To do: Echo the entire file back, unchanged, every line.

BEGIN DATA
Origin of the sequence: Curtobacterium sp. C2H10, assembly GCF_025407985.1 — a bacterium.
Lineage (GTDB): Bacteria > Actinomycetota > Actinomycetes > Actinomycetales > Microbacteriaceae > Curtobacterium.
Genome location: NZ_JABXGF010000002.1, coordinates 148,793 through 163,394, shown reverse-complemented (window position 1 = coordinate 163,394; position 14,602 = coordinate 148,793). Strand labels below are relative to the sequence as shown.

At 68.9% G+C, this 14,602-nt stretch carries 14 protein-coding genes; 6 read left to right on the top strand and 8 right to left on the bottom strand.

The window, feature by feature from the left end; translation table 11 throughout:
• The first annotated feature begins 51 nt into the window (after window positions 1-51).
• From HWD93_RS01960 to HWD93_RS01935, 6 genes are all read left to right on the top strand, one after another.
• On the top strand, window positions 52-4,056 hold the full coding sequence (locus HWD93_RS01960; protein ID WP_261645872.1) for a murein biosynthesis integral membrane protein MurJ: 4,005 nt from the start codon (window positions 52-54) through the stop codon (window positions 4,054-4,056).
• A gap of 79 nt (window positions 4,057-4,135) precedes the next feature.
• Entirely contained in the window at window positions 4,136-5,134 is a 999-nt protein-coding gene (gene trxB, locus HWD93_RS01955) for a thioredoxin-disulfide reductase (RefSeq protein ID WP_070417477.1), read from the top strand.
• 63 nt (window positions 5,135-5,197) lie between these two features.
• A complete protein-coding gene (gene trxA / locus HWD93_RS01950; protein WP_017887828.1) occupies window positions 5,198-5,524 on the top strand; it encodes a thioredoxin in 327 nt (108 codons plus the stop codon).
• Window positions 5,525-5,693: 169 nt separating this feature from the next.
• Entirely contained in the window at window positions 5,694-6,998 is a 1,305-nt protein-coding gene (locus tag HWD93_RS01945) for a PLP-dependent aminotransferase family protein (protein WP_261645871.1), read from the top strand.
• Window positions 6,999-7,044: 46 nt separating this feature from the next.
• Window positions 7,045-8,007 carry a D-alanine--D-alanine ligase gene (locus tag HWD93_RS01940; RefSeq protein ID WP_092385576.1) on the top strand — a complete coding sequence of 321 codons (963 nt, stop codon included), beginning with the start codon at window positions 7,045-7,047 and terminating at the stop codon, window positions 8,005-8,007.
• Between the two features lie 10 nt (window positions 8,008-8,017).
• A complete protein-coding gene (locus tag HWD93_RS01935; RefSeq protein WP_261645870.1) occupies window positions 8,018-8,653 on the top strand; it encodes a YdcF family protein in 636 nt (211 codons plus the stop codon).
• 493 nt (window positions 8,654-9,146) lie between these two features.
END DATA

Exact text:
Origin of the sequence: Curtobacterium sp. C2H10, assembly GCF_025407985.1 — a bacterium.
Lineage (GTDB): Bacteria > Actinomycetota > Actinomycetes > Actinomycetales > Microbacteriaceae > Curtobacterium.
Genome location: NZ_JABXGF010000002.1, coordinates 148,793 through 163,394, shown reverse-complemented (window position 1 = coordinate 163,394; position 14,602 = coordinate 148,793). Strand labels below are relative to the sequence as shown.

At 68.9% G+C, this 14,602-nt stretch carries 14 protein-coding genes; 6 read left to right on the top strand and 8 right to left on the bottom strand.

The window, feature by feature from the left end; translation table 11 throughout:
• The first annotated feature begins 51 nt into the window (after window positions 1-51).
• From HWD93_RS01960 to HWD93_RS01935, 6 genes are all read left to right on the top strand, one after another.
• On the top strand, window positions 52-4,056 hold the full coding sequence (locus HWD93_RS01960; protein ID WP_261645872.1) for a murein biosynthesis integral membrane protein MurJ: 4,005 nt from the start codon (window positions 52-54) through the stop codon (window positions 4,054-4,056).
• A gap of 79 nt (window positions 4,057-4,135) precedes the next feature.
• Entirely contained in the window at window positions 4,136-5,134 is a 999-nt protein-coding gene (gene trxB, locus HWD93_RS01955) for a thioredoxin-disulfide reductase (RefSeq protein ID WP_070417477.1), read from the top strand.
• 63 nt (window positions 5,135-5,197) lie between these two features.
• A complete protein-coding gene (gene trxA / locus HWD93_RS01950; protein WP_017887828.1) occupies window positions 5,198-5,524 on the top strand; it encodes a thioredoxin in 327 nt (108 codons plus the stop codon).
• Window positions 5,525-5,693: 169 nt separating this feature from the next.
• Entirely contained in the window at window positions 5,694-6,998 is a 1,305-nt protein-coding gene (locus tag HWD93_RS01945) for a PLP-dependent aminotransferase family protein (protein WP_261645871.1), read from the top strand.
• Window positions 6,999-7,044: 46 nt separating this feature from the next.
• Window positions 7,045-8,007 carry a D-alanine--D-alanine ligase gene (locus tag HWD93_RS01940; RefSeq protein ID WP_092385576.1) on the top strand — a complete coding sequence of 321 codons (963 nt, stop codon included), beginning with the start codon at window positions 7,045-7,047 and terminating at the stop codon, window positions 8,005-8,007.
• Between the two features lie 10 nt (window positions 8,008-8,017).
• A complete protein-coding gene (locus tag HWD93_RS01935; RefSeq protein WP_261645870.1) occupies window positions 8,018-8,653 on the top strand; it encodes a YdcF family protein in 636 nt (211 codons plus the stop codon).
• 493 nt (window positions 8,654-9,146) lie between these two features.